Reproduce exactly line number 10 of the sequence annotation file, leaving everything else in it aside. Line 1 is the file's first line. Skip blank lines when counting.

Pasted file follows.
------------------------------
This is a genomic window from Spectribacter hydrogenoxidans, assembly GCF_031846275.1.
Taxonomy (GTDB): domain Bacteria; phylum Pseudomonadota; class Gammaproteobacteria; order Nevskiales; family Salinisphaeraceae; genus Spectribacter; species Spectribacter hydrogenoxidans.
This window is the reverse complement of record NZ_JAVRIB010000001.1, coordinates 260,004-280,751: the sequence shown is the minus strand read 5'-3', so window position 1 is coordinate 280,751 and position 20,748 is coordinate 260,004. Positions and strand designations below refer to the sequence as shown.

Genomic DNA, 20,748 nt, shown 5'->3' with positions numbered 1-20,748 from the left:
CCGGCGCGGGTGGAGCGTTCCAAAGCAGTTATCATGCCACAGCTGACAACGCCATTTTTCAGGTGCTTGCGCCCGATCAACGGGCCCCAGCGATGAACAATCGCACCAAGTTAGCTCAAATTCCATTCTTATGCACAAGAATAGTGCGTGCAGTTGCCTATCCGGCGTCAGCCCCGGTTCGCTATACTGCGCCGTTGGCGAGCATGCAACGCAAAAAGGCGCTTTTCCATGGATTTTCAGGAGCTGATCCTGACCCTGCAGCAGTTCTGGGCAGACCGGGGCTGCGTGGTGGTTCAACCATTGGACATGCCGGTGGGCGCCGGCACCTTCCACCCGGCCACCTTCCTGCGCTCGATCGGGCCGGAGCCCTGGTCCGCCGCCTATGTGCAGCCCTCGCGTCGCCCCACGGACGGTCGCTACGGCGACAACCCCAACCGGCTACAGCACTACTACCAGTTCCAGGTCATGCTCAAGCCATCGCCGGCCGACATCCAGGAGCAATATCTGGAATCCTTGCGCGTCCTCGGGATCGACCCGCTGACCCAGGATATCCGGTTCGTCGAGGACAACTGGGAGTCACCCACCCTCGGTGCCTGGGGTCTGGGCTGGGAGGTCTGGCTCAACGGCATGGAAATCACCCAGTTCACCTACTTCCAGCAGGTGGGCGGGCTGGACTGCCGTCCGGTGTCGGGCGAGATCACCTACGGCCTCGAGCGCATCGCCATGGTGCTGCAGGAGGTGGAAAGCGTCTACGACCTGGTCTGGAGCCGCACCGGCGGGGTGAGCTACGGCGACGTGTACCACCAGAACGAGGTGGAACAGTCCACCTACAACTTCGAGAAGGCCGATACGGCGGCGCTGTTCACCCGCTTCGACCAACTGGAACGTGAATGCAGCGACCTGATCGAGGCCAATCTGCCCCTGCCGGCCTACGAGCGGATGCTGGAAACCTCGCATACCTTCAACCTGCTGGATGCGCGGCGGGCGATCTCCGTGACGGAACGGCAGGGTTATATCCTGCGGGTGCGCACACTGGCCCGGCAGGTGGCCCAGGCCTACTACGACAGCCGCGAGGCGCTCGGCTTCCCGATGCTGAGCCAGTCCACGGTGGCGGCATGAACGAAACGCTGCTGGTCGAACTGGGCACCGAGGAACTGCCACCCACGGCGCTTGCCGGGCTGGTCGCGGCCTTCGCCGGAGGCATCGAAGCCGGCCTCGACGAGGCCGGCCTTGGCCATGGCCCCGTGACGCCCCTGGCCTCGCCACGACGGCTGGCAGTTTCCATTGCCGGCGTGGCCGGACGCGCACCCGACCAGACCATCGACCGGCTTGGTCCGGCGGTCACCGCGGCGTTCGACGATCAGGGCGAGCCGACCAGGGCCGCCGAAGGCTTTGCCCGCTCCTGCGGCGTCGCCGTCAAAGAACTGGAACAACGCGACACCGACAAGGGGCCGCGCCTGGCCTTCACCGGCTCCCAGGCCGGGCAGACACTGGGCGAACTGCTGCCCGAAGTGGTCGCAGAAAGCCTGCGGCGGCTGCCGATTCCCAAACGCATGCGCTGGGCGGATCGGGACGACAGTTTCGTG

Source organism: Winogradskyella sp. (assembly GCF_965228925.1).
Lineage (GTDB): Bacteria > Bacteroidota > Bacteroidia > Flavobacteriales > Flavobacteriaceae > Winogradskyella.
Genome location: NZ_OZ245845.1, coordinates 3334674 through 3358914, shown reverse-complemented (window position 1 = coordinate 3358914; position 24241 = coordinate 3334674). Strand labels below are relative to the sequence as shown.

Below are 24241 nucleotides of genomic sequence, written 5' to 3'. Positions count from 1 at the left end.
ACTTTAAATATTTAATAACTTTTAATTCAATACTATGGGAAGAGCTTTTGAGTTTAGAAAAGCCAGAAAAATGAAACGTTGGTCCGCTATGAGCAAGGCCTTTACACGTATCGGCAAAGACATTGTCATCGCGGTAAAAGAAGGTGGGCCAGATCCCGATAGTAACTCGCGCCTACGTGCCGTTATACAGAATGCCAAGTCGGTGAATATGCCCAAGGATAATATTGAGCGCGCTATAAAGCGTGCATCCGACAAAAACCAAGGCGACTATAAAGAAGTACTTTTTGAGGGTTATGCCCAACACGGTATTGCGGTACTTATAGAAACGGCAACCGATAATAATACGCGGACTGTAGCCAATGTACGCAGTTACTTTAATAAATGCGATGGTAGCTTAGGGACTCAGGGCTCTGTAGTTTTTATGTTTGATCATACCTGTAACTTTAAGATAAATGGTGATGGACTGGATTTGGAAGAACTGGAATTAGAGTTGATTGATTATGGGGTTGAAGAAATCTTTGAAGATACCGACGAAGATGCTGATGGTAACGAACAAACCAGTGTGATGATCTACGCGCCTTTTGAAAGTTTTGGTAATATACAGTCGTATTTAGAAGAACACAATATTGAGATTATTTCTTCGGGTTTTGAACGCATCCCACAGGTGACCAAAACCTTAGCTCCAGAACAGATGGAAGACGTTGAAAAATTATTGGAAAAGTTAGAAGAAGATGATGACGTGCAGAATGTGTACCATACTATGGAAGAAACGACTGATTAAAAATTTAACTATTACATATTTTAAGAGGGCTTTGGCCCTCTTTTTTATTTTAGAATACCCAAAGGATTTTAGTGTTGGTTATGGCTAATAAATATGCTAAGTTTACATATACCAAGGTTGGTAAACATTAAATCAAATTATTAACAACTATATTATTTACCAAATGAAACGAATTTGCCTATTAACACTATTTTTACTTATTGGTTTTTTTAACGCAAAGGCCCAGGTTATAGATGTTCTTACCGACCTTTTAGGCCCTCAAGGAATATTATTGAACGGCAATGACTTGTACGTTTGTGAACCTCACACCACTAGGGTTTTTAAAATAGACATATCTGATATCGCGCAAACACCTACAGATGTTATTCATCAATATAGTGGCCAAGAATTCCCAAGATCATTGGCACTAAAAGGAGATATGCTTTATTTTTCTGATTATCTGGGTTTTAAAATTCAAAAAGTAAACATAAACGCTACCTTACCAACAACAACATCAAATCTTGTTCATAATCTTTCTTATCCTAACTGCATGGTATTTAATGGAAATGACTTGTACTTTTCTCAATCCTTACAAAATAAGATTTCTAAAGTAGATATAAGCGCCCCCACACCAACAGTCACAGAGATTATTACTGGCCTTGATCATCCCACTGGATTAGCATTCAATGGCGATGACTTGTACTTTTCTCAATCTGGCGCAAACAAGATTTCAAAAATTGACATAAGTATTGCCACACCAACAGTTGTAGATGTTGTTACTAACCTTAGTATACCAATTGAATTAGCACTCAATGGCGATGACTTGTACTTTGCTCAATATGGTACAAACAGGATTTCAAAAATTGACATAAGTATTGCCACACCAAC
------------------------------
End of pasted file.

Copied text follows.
ACTTTAAATATTTAATAACTTTTAATTCAATACTATGGGAAGAGCTTTTGAGTTTAGAAAAGCCAGAAAAATGAAACGTTGGTCCGCTATGAGCAAGGCCTTTACACGTATCGGCAAAGACATTGTCATCGCGGTAAAAGAAGGTGGGCCAGATCCCGATAGTAACTCGCGCCTACGTGCCGTTATACAGAATGCCAAGTCGGTGAATATGCCCAAGGATAATATTGAGCGCGCTATAAAGCGTGCATCCGACAAAAACCAAGGCGACTATAAAGAAGTACTTTTTGAGGGTTATGCCCAACACGGTATTGCGGTACTTATAGAAACGGCAACCGATAATAATACGCGGACTGTAGCCAATGTACGCAGTTACTTTAATAAATGCGATGGTAGCTTAGGGACTCAGGGCTCTGTAGTTTTTATGTTTGATCATACCTGTAACTTTAAGATAAATGGTGATGGACTGGATTTGGAAGAACTGGAATTAGAGTTGATTGATTATGGGGTTGAAGAAATCTTTGAAGATACCGACGAAGATGCTGATGGTAACGAACAAACCAGTGTGATGATCTACGCGCCTTTTGAAAGTTTTGGTAATATACAGTCGTATTTAGAAGAACACAATATTGAGATTATTTCTTCGGGTTTTGAACGCATCCCACAGGTGACCAAAACCTTAGCTCCAGAACAGATGGAAGACGTTGAAAAATTATTGGAAAAGTTAGAAGAAGATGATGACGTGCAGAATGTGTACCATACTATGGAAGAAACGACTGATTAAAAATTTAACTATTACATATTTTAAGAGGGCTTTGGCCCTCTTTTTTATTTTAGAATACCCAAAGGATTTTAGTGTTGGTTATGGCTAATAAATATGCTAAGTTTACATATACCAAGGTTGGTAAACATTAAATCAAATTATTAACAACTATATTATTTACCAAATGAAACGAATTTGCCTATTAACACTATTTTTACTTATTGGTTTTTTTAACGCAAAGGCCCAGGTTATAGATGTTCTTACCGACCTTTTAGGCCCTCAAGGAATATTATTGAACGGCAATGACTTGTACGTTTGTGAACCTCACACCACTAGGGTTTTTAAAATAGACATATCTGATATCGCGCAAACACCTACAGATGTTATTCATCAATATAGTGGCCAAGAATTCCCAAGATCATTGGCACTAAAAGGAGATATGCTTTATTTTTCTGATTATCTGGGTTTTAAAATTCAAAAAGTAAACATAAACGCTACCTTACCAACAACAACATCAAATCTTGTTCATAATCTTTCTTATCCTAACTGCATGGTATTTAATGGAAATGACTTGTACTTTTCTCAATCCTTACAAAATAAGATTTCTAAAGTAGATATAAGCGCCCCCACACCAACAGTCACAGAGATTATTACTGGCCTTGATCATCCCACTGGATTAGCATTCAATGGCGATGACTTGTACTTTTCTCAATCTGGCGCAAACAAGATTTCAAAAATTGACATAAGTATTGCCACACCAACAGTTGTAGATGTTGTTACTAACCTTAGTATACCAATTGAATTAGCACTCAATGGCGATGACTTGTACTTTGCTCAATATGGTACAAACAGGATTTCAAAAATTGACATAAGTATTGCCACACCAAC